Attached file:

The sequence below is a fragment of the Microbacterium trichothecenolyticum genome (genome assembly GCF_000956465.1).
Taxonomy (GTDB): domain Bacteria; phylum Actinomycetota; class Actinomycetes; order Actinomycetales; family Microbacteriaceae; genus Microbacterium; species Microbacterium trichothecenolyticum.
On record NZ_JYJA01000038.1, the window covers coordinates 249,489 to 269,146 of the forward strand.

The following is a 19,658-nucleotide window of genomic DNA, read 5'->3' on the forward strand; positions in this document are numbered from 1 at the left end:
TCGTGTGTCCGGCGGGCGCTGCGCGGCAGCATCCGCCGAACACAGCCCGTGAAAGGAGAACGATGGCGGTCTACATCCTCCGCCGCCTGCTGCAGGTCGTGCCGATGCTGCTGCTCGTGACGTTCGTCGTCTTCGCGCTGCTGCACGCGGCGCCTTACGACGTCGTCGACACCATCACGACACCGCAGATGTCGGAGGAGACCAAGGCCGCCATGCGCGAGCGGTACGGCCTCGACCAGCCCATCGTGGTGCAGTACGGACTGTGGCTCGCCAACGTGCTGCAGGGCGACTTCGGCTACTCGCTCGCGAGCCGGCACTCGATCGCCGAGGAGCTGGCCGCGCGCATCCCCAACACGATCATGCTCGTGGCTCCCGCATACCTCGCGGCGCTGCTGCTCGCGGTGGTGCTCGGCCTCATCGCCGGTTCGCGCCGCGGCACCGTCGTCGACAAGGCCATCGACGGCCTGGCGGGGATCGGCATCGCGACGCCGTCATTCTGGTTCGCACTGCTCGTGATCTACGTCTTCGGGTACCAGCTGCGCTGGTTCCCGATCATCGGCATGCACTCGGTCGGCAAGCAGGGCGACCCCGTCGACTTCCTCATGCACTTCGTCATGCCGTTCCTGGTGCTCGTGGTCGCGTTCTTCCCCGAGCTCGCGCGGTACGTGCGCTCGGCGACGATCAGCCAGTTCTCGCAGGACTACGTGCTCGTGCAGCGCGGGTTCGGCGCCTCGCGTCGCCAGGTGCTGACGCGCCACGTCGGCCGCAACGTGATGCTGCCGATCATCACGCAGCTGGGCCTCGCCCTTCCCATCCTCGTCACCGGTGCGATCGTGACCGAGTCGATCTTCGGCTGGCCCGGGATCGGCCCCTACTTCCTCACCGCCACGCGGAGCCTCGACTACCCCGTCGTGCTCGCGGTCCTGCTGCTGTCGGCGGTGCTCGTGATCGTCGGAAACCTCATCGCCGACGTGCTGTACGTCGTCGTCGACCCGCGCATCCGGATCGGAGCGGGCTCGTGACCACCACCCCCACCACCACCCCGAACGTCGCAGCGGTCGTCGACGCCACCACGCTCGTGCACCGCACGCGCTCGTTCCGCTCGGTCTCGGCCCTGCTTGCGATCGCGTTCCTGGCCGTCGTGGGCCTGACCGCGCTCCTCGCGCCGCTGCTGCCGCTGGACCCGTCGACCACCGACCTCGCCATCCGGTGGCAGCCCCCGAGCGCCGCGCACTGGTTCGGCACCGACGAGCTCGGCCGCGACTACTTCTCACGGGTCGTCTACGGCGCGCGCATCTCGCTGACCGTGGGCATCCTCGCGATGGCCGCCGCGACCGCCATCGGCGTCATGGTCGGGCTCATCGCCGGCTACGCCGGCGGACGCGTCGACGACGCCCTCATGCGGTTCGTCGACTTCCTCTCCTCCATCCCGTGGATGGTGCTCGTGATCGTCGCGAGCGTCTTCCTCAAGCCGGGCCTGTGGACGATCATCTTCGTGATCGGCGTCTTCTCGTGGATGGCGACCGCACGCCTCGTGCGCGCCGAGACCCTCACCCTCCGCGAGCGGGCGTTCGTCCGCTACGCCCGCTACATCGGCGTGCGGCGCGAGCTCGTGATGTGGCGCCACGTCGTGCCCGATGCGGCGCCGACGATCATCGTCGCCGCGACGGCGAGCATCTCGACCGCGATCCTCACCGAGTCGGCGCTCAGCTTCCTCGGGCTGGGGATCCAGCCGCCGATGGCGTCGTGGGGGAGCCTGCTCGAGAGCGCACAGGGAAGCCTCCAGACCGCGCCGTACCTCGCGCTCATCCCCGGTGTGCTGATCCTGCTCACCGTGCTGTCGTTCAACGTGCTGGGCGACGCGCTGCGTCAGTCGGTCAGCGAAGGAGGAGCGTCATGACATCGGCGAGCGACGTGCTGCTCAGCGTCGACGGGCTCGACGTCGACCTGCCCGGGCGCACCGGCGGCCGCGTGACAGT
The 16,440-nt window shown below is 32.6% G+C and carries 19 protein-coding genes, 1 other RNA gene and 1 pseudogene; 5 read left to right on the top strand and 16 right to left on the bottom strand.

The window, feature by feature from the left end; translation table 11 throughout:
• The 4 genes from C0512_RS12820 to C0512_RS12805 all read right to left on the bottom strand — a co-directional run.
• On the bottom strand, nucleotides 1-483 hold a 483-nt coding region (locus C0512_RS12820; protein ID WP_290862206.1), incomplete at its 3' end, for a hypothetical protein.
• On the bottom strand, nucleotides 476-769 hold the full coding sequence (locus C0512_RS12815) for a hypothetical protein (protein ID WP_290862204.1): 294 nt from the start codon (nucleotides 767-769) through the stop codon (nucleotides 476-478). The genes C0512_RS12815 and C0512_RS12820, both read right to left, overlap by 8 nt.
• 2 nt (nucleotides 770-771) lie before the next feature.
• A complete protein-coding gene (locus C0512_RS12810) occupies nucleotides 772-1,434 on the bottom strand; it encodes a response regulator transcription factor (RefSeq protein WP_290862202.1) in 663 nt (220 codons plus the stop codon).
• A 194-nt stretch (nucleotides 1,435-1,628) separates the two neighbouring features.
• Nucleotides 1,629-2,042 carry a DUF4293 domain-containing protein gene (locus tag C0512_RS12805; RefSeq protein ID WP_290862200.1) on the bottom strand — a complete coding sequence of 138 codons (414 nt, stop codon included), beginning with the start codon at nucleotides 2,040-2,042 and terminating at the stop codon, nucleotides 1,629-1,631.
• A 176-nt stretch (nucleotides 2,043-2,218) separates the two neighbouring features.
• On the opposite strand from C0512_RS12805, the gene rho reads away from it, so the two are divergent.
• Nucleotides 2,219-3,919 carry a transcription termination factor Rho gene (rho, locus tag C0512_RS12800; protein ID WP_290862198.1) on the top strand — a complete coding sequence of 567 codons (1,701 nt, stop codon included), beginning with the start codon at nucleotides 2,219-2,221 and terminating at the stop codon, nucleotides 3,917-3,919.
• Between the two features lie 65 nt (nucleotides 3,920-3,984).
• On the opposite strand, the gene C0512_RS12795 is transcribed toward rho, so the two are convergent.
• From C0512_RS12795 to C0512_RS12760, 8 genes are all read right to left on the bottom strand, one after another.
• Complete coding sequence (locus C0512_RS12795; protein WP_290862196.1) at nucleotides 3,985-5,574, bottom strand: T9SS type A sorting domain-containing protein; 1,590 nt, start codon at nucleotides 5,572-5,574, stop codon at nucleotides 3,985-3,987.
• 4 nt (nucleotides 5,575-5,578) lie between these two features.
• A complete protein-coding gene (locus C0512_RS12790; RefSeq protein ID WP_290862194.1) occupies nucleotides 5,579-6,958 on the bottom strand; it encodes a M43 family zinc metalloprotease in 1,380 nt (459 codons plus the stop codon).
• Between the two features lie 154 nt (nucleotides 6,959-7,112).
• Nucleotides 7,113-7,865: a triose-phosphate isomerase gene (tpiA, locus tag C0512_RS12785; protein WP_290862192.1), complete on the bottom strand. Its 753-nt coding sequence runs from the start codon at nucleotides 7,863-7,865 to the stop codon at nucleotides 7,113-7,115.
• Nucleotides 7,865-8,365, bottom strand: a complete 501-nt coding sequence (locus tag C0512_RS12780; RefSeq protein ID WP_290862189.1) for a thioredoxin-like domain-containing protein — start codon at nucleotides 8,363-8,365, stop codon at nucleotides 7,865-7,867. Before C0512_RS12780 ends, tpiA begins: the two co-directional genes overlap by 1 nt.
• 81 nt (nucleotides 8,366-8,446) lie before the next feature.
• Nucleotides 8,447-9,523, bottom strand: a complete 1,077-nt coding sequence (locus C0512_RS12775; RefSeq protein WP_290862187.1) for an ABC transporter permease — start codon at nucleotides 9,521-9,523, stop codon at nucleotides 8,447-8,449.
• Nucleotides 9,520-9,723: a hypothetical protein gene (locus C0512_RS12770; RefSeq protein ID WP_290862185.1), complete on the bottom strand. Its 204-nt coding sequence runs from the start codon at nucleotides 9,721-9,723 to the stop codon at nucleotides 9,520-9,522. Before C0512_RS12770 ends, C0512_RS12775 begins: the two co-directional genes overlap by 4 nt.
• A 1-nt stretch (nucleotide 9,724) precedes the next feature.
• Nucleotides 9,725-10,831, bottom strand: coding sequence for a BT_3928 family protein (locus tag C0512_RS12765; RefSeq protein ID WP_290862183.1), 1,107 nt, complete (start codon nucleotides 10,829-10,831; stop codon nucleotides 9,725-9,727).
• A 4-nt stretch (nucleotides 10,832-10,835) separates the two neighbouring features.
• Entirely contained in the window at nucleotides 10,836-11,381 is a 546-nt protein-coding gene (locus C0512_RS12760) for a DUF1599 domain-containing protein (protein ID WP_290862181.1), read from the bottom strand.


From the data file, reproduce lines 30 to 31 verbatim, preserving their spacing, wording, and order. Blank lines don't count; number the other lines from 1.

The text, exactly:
• A 1-nt stretch (nucleotide 9,724) precedes the next feature.
• Nucleotides 9,725-10,831, bottom strand: coding sequence for a BT_3928 family protein (locus tag C0512_RS12765; RefSeq protein ID WP_290862183.1), 1,107 nt, complete (start codon nucleotides 10,829-10,831; stop codon nucleotides 9,725-9,727).